American buff geese

Discussion in 'Geese' started by noahsgeese, Dec 29, 2009.

  1. noahsgeese

    noahsgeese Border Collie

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    Nov 30, 2009
    Virginia
    Does anyone know anything about them?
    Are they friendly?
    Do they lay a lot of eggs?

    Thanks!

    Noah
     
  2. catnip

    catnip Chillin' With My Peeps

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    Mar 27, 2008
    Nebraska
    I love my American Buffs. I've never had a problem, but I am the "goose mom" of the flock.

    They've never been full out aggressive. Worst has been during breeding season when Bob does his ganderly duties of driving off unwelcome visitors. No flogging, just some chasing and the occasional biting but he doesn't keep it up for long. I don't let people wander around in their area and only my husband has to occasionally go in there and face Bob's wrath.

    Last year was Alice's fist year laying. I found about 10 eggs. Not a large amount, but it was her first time. I expect to see more this year.

    I really enjoy having them and I hope to increase the flock size this year.
     
  3. Buck Creek Chickens

    Buck Creek Chickens Have Incubator, Will Hatch

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    Nov 26, 2008
    Neenah, WI
    I don't have buffs, but pomeranians they lay well, not aggressive, and keep the hawks out of the duck area.
     
  4. ultasol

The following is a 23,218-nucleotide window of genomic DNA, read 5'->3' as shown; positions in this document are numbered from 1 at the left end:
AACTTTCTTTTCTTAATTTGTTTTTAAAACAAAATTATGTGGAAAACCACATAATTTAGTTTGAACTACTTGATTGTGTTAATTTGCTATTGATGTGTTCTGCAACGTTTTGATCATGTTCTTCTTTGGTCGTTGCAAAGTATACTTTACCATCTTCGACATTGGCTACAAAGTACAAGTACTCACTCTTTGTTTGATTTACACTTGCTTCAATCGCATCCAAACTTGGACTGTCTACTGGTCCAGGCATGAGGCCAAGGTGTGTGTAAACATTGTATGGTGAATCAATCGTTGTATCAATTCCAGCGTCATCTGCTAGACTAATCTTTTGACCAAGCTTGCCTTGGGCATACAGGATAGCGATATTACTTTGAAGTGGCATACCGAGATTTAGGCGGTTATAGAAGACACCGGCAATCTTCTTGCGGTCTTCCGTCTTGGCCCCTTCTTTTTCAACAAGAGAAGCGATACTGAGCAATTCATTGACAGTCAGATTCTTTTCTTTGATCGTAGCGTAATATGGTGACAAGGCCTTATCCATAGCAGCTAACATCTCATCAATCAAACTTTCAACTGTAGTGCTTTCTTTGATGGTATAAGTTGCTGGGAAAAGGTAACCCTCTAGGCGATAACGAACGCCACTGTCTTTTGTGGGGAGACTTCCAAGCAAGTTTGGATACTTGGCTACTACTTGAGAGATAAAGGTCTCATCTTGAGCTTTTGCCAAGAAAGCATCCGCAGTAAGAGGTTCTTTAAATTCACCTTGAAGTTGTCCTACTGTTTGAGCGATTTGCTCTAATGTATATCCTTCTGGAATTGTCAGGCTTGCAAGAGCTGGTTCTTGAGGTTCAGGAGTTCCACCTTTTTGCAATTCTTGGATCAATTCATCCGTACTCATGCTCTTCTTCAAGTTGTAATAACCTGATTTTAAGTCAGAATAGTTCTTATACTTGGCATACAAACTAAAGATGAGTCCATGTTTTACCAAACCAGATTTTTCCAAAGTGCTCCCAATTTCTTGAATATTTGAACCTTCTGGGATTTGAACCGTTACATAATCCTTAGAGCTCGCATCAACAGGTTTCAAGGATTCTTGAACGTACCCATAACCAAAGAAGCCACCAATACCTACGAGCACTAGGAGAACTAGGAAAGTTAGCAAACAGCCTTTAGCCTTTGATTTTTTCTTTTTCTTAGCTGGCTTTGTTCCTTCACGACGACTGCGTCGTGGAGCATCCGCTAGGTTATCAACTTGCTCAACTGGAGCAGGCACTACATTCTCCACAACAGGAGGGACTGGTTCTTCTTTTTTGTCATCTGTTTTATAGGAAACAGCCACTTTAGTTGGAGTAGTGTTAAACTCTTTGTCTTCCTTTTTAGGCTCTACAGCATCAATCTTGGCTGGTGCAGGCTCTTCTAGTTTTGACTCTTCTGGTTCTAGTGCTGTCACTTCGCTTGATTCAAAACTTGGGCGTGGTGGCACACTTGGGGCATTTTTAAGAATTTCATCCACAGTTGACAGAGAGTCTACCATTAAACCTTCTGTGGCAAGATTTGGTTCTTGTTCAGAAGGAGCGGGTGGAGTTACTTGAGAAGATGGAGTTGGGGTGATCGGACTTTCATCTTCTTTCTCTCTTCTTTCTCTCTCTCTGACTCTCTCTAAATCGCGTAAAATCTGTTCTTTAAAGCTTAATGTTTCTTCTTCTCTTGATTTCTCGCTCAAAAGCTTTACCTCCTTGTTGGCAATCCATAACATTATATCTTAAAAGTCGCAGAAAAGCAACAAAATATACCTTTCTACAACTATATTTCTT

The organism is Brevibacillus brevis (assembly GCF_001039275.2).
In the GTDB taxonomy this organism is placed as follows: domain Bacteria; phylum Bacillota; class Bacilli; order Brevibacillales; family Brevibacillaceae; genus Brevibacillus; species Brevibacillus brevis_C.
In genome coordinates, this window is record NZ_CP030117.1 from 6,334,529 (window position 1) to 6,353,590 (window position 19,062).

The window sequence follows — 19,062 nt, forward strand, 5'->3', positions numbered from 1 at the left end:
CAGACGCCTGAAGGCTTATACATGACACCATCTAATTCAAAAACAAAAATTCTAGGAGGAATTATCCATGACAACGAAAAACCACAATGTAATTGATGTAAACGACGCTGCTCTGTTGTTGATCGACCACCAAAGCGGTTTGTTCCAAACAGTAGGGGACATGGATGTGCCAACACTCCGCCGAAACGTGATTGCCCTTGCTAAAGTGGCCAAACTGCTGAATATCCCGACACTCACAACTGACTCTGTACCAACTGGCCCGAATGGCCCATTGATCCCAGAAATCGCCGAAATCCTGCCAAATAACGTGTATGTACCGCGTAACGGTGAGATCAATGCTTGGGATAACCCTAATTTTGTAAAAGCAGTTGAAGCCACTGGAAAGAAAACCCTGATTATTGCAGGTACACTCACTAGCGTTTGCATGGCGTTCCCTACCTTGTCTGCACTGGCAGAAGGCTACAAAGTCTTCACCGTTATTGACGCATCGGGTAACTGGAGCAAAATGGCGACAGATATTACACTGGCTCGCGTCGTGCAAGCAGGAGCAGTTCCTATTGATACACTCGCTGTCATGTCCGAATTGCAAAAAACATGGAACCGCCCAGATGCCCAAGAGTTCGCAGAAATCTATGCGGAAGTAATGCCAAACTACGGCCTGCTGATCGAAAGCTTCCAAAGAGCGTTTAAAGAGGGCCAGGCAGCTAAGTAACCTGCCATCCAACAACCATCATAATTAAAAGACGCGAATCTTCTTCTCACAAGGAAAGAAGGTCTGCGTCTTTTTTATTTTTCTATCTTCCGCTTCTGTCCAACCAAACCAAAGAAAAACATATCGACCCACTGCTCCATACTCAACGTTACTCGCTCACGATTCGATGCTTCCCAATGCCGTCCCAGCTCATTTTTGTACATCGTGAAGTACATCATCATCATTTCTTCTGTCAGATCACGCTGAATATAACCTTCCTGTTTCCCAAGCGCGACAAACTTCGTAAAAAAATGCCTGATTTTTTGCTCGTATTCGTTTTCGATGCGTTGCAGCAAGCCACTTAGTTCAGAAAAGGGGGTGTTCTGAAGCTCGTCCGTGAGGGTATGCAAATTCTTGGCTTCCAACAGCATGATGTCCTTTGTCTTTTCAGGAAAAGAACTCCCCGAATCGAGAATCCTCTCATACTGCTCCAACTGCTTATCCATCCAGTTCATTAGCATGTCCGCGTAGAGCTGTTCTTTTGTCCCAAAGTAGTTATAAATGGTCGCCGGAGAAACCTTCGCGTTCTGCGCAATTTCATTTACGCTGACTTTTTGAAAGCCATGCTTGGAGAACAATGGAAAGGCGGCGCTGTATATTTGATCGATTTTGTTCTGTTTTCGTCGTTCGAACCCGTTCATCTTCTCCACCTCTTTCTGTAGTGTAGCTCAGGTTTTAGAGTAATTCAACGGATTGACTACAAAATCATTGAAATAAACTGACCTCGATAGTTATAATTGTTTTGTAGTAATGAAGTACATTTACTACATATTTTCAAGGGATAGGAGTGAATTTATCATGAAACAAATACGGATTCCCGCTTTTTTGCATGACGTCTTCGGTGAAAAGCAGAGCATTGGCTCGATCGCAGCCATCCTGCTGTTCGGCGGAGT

ultasol Chillin' With My Peeps

    Apr 30, 2009
    SE Washington
    I don't think there is a breed of geese where you will not encounter aggression during breeding season. My gander won't attack me,. but he will grab the pantlegs of my hubby and goes nuts if a stranger comes near where the goose is during breeding season.

    I only had him get me good once, it was last year. I let them incubate a late clutch and I was down at the barn to check on them and do some chores. I didn't see the gander but assumed he was off grazing. Walked into the barn, saw the goose, then saw a head pop out from under her wing. At almost the exact same moment he grabbed my leg (I was in shorts, it was late June) from behind and started walloping on me. When I leaned over to restrain him, he got my arms a couple times before I was able to grab him. I had a few bruises and some marks, but not much worse for the wear.

    Because of where they were I took the goslings away, and within a half an hour of removing the goslings he was acting sweet as pie again. When the goslings were a couple weeks old and I felt they weren't going to be easily predated upon I began to let them out in a pen with a lamp. The goose was very interested and wouldn't leave the side of the pen, so I let her in with them and she acted as though they had never been apart. It worked out well in that other than the first couple weeks, they were out grazing under careful supervision of the goose and gander. They grew well on pasture with minor supplementation with commercial feed (supplemented with Niacin).

    I like the Buffs, but I am going to be selling my flock within the next year as I replace them with a larger breed.
     
  5. Golden Valley Farm

    Golden Valley Farm Out Of The Brooder

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    May 12, 2009
    I'm right along with the rest of you , my Buffs are wonderful and I do have a American Lavender also and he is just as docile as the Buffs. By Pairing my A Lavender boy to the buff girls I will get American Blues. The lay lost of eggs and are good setters to. We have processed some and they do have good amount of meat on them for those that want Roasted Goose.
     
  6. noahsgeese

    noahsgeese Border Collie

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    Nov 30, 2009
    Virginia
    Thanks!
     

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